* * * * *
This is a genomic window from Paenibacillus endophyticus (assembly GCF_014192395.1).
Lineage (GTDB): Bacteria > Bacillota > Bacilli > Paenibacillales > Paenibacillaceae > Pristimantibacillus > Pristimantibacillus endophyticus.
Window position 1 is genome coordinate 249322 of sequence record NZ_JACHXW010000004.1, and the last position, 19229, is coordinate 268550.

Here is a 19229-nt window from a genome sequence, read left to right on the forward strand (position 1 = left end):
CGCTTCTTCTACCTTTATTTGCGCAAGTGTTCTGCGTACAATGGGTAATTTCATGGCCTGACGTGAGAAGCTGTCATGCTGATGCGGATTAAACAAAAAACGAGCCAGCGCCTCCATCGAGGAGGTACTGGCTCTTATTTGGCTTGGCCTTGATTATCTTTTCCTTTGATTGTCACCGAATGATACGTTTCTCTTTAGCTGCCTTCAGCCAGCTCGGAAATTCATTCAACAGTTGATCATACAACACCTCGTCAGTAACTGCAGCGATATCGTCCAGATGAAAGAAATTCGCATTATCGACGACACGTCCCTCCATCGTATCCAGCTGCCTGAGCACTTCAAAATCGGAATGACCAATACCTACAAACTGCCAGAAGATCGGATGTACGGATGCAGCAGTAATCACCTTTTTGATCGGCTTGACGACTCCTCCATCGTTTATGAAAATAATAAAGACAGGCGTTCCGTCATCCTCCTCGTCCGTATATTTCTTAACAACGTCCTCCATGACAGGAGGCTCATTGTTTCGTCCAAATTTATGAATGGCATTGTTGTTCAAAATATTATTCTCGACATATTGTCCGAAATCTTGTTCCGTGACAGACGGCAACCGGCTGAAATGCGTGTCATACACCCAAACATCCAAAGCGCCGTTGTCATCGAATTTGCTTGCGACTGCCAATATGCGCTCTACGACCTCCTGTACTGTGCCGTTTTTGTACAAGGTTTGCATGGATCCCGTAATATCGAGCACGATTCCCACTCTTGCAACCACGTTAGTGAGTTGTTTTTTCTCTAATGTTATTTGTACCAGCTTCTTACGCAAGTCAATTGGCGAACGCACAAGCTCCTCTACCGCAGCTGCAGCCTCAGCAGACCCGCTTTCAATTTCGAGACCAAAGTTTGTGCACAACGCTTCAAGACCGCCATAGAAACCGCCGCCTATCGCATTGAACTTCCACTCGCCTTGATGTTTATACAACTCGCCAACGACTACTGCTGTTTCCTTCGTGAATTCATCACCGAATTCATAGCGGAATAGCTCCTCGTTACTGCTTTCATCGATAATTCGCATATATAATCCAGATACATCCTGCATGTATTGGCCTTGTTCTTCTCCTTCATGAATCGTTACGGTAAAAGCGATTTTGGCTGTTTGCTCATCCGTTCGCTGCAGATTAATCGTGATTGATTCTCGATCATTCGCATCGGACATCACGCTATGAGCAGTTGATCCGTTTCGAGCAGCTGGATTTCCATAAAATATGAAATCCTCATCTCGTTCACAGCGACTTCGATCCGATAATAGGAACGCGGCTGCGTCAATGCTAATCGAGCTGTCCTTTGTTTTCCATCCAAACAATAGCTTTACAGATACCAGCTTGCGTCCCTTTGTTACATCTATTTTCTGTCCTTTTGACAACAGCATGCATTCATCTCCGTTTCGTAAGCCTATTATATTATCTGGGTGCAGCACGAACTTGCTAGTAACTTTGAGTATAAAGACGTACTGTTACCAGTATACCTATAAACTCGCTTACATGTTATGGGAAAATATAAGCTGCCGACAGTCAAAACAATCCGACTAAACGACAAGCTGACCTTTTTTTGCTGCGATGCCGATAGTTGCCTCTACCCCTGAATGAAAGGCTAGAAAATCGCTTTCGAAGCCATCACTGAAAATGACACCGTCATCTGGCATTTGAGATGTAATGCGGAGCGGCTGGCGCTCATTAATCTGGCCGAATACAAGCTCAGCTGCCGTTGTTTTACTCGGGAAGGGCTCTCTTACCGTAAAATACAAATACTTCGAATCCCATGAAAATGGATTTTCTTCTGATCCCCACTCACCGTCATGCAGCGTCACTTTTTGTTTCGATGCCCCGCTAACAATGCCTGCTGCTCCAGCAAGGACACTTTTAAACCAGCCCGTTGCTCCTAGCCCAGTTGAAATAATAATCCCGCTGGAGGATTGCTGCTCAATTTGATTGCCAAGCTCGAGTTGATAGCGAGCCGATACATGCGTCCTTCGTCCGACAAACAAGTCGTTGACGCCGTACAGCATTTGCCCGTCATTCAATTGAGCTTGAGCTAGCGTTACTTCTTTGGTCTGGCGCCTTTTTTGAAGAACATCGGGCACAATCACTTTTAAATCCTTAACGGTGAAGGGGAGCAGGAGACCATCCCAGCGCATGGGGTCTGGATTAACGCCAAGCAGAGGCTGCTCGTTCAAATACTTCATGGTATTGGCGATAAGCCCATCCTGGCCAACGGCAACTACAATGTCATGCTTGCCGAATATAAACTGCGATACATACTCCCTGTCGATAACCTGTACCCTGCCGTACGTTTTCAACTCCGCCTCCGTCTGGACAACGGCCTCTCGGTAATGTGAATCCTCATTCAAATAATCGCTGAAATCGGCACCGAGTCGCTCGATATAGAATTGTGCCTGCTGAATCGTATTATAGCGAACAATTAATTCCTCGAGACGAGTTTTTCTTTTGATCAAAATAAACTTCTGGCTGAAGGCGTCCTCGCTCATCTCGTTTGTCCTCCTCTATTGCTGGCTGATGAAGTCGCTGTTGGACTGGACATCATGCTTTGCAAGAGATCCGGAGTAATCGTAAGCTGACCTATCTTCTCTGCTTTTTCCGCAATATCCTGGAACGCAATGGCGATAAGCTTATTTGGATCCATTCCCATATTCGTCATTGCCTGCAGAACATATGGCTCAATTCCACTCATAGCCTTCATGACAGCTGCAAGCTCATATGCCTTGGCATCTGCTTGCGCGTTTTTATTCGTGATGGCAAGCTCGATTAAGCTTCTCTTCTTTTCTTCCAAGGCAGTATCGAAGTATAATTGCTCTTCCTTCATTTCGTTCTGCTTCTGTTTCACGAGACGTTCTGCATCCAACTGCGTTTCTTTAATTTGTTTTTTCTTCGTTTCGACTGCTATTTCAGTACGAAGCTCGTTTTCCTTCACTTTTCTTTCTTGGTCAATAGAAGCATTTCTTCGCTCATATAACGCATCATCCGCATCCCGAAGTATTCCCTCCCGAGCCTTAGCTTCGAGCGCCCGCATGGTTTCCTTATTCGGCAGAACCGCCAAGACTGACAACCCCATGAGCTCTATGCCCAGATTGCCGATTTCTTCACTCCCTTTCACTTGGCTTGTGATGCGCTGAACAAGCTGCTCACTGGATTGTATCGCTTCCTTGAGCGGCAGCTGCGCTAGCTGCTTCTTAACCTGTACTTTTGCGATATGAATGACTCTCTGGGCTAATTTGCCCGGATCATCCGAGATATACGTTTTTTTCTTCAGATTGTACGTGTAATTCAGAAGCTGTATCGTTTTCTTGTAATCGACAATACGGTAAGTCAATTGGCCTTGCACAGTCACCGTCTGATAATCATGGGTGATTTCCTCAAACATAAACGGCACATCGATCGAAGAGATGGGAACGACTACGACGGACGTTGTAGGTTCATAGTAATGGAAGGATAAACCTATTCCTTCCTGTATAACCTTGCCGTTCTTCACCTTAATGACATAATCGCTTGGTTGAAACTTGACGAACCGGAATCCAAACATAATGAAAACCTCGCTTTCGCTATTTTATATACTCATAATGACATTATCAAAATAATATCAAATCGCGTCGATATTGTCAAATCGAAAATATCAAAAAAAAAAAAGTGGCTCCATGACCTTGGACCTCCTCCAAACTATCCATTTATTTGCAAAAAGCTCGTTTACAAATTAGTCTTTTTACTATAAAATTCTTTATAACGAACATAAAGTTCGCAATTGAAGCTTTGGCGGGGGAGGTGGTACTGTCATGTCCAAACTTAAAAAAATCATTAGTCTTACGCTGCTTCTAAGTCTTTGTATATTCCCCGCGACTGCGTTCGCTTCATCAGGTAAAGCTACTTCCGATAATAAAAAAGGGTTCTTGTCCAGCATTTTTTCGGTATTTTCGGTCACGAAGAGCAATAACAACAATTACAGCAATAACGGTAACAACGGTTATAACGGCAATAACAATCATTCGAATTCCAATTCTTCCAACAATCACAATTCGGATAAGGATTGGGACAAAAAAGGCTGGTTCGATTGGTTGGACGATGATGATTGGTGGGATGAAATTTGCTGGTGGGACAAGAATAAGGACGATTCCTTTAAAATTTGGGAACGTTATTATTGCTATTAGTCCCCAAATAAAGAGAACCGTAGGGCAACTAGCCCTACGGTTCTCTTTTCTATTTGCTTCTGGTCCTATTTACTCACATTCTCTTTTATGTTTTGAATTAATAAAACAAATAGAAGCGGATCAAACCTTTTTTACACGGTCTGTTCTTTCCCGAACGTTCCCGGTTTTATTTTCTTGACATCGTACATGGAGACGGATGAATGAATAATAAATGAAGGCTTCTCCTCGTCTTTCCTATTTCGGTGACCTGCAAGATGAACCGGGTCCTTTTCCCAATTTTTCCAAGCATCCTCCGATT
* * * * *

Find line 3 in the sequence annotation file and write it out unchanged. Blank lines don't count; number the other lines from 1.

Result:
Window position 1 is genome coordinate 249322 of sequence record NZ_JACHXW010000004.1, and the last position, 19229, is coordinate 268550.